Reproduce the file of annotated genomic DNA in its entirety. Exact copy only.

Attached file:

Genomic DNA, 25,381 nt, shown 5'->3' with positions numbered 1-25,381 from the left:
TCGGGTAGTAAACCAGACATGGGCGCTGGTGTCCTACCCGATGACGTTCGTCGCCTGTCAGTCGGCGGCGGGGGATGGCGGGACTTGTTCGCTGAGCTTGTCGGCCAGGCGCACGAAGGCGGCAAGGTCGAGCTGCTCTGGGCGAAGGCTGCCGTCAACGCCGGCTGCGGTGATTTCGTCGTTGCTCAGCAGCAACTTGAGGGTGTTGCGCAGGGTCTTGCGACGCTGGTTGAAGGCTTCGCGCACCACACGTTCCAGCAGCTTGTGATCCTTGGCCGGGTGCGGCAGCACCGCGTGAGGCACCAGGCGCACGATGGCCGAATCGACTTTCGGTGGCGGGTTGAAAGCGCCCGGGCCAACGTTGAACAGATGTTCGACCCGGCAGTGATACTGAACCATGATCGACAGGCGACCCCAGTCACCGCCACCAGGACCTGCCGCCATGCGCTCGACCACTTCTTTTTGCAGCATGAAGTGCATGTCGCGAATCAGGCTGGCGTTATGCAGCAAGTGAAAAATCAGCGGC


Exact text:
Genomic DNA, 25,381 nt, shown 5'->3' with positions numbered 1-25,381 from the left:
TCGGGTAGTAAACCAGACATGGGCGCTGGTGTCCTACCCGATGACGTTCGTCGCCTGTCAGTCGGCGGCGGGGGATGGCGGGACTTGTTCGCTGAGCTTGTCGGCCAGGCGCACGAAGGCGGCAAGGTCGAGCTGCTCTGGGCGAAGGCTGCCGTCAACGCCGGCTGCGGTGATTTCGTCGTTGCTCAGCAGCAACTTGAGGGTGTTGCGCAGGGTCTTGCGACGCTGGTTGAAGGCTTCGCGCACCACACGTTCCAGCAGCTTGTGATCCTTGGCCGGGTGCGGCAGCACCGCGTGAGGCACCAGGCGCACGATGGCCGAATCGACTTTCGGTGGCGGGTTGAAAGCGCCCGGGCCAACGTTGAACAGATGTTCGACCCGGCAGTGATACTGAACCATGATCGACAGGCGACCCCAGTCACCGCCACCAGGACCTGCCGCCATGCGCTCGACCACTTCTTTTTGCAGCATGAAGTGCATGTCGCGAATCAGGCTGGCGTTATGCAGCAAGTGAAAAATCAGCGGC